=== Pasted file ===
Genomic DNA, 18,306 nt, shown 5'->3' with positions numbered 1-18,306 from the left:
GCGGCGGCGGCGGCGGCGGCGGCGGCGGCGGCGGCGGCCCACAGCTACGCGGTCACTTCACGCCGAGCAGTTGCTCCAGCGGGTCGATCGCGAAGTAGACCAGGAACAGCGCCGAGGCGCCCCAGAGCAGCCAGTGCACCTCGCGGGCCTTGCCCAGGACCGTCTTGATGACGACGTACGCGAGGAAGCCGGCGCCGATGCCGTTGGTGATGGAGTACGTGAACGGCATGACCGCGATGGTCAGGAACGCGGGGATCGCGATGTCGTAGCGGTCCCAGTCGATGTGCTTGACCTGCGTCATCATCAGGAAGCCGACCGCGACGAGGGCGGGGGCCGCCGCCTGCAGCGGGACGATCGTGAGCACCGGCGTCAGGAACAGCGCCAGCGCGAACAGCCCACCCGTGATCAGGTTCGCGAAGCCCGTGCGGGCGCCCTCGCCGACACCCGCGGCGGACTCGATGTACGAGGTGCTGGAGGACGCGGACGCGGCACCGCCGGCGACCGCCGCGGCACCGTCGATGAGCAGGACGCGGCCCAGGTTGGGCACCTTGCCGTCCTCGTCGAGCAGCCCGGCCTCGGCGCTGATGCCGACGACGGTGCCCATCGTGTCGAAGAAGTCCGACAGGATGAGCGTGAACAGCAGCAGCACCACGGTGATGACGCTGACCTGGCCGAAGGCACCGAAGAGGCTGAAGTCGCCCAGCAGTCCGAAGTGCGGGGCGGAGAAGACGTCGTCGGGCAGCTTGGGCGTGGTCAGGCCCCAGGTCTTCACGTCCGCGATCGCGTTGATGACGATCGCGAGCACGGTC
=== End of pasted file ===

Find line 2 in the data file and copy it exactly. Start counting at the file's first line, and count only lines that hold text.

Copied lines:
GCGGCGGCGGCGGCGGCGGCGGCGGCGGCGGCGGCGGCCCACAGCTACGCGGTCACTTCACGCCGAGCAGTTGCTCCAGCGGGTCGATCGCGAAGTAGACCAGGAACAGCGCCGAGGCGCCCCAGAGCAGCCAGTGCACCTCGCGGGCCTTGCCCAGGACCGTCTTGATGACGACGTACGCGAGGAAGCCGGCGCCGATGCCGTTGGTGATGGAGTACGTGAACGGCATGACCGCGATGGTCAGGAACGCGGGGATCGCGATGTCGTAGCGGTCCCAGTCGATGTGCTTGACCTGCGTCATCATCAGGAAGCCGACCGCGACGAGGGCGGGGGCCGCCGCCTGCAGCGGGACGATCGTGAGCACCGGCGTCAGGAACAGCGCCAGCGCGAACAGCCCACCCGTGATCAGGTTCGCGAAGCCCGTGCGGGCGCCCTCGCCGACACCCGCGGCGGACTCGATGTACGAGGTGCTGGAGGACGCGGACGCGGCACCGCCGGCGACCGCCGCGGCACCGTCGATGAGCAGGACGCGGCCCAGGTTGGGCACCTTGCCGTCCTCGTCGAGCAGCCCGGCCTCGGCGCTGATGCCGACGACGGTGCCCATCGTGTCGAAGAAGTCCGACAGGATGAGCGTGAACAGCAGCAGCACCACGGTGATGACGCTGACCTGGCCGAAGGCACCGAAGAGGCTGAAGTCGCCCAGCAGTCCGAAGTGCGGGGCGGAGAAGACGTCGTCGGGCAGCTTGGGCGTGGTCAGGCCCCAGGTCTTCACGTCCGCGATCGCGTTGATGACGATCGCGAGCACGGTC